Exploration Agreement (Aboriginal Land Rights (Northern Territory) Act 1976 (Cth)) (Australia)

Summary

An agreement between a Land Council (after consultation with the Aboriginal traditional owners of the land affected by the exploration) and an applicant for an exploration licence, under s 40 of the Aboriginal Land Rights (Northern Territory) Act 1976 (Cth) (ALRA). The agreement contains the terms and conditions to which the grant of a licence will be subject.

Extended Definition

The ALRA requires a grantee applying for an exploration licence (the applicant) over Aboriginal land, as identified under the Act, to make an application to both the relevant Minister and to the relevant land council, for consent to the grant of an exploration licence or retention licence. The form of the application, the process for negotiation and the terms and conditions of the grant of such licences are set out in s 41 44 of the Act.

An application for consent to grant of an exploration licence over Aboriginal land in the Northern Territory must include a 'comprehensive proposal' of the proposed exploration activity, including information about (s 41(6)):
'(a) a description of the applicant and of the business activities of the applicant;
(b) a description of the affected land by reference to a map showing roads, topographical features, residential areas and other relevant features;
(c) a copy of the instrument by which the consent of the Northern Territory Mining Minister was given and of any conditions relevant to the potential impact of the exploration works on the affected land and on Aboriginals, being conditions that are, under a law of the Northern Territory relating to mining for minerals, likely to be conditions to which the grant of the exploration licence will be subject;
(d) an outline of the proposed exploration program stating, as far as practicable, the location, and likely effect, of proposed exploration works, and including details of:
(i) the anticipated period of activity upon such works;
(ii) proposed and possible exploration techniques;
(iii) the extent to which exploration activities will, or are likely to, affect the environment inside and outside the affected land;
(iv) the proposed method and amount of vehicular access to and within the affected land with reference to any proposals to construct roads, landing strips or other access facilities;
(v) the maximum number of people likely to be on the affected land from time to time;
(vi) the proposed water, timber or other requirements to be obtained from the affected land; and
(vii) proposals for minimising the effect of the proposed exploration works on the affected land;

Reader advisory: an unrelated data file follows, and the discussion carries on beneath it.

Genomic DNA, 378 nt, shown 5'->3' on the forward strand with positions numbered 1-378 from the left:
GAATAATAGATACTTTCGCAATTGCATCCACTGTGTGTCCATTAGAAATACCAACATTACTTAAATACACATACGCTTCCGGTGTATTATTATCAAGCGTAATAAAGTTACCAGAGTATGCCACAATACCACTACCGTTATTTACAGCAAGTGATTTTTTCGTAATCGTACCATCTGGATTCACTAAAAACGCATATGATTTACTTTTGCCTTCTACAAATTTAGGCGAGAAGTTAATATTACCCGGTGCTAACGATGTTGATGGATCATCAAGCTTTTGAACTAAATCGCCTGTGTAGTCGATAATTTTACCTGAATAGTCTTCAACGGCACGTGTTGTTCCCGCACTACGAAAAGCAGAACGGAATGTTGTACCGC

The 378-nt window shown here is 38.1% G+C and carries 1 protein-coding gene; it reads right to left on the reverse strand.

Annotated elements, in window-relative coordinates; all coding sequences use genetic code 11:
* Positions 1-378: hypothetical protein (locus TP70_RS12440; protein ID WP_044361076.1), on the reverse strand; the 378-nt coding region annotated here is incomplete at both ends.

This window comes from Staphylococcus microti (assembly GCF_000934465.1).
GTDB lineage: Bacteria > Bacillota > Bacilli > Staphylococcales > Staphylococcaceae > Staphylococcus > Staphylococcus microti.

(viii) the estimated cost of exploration;
(ix) the estimated geological potential of the area;
(x) a proposal in relation to payments for exploration activities;
(xi) the term of the exploration period;
(xii) proposals for rehabilitation; and
(xiii) proposals for minimising social impact;
(e) a description, expressed as fully as practicable, of the various methods for the recovery of any minerals found as a result of the exploration;
(f) the name, position and qualifications of the person or persons, not exceeding 3 in number, who will represent the applicant at meetings convened under subsection 42(4) or, if any such person is unable so to represent the applicant, of any substitute authorised to represent the applicant.'

The land councils established under the ALRA are to represent the Aboriginal Traditional Owners in negotiations of the agreement. Section 42 of the Act sets out processes for consultation with the Traditional Owners to facilitate this representation effectively. Traditional Owners are to be consulted through meetings organised by the Land Council, and the Land Council can not consent to any grant until it is satisfied that the terms and conditions that have been agreed with the applicant are reasonable and the Traditional Owners 'understand the nature and purpose of the terms and conditions and, as a group, consent to them': s 42(6)(a).

The ALRA also sets out the process for negotiations with the applicant, defining a 'negotiation period', and contains provisions for the determination of the conditions for grant of a licence by an arbitration process when parties have not agreed.

The Act contains similar provisions for agreements relating to the grant of mining interests on Aboriginal Land. Land councils may also enter into these agreements over land that is subject to claim under the ALRA but has not yet been granted Aboriginal title.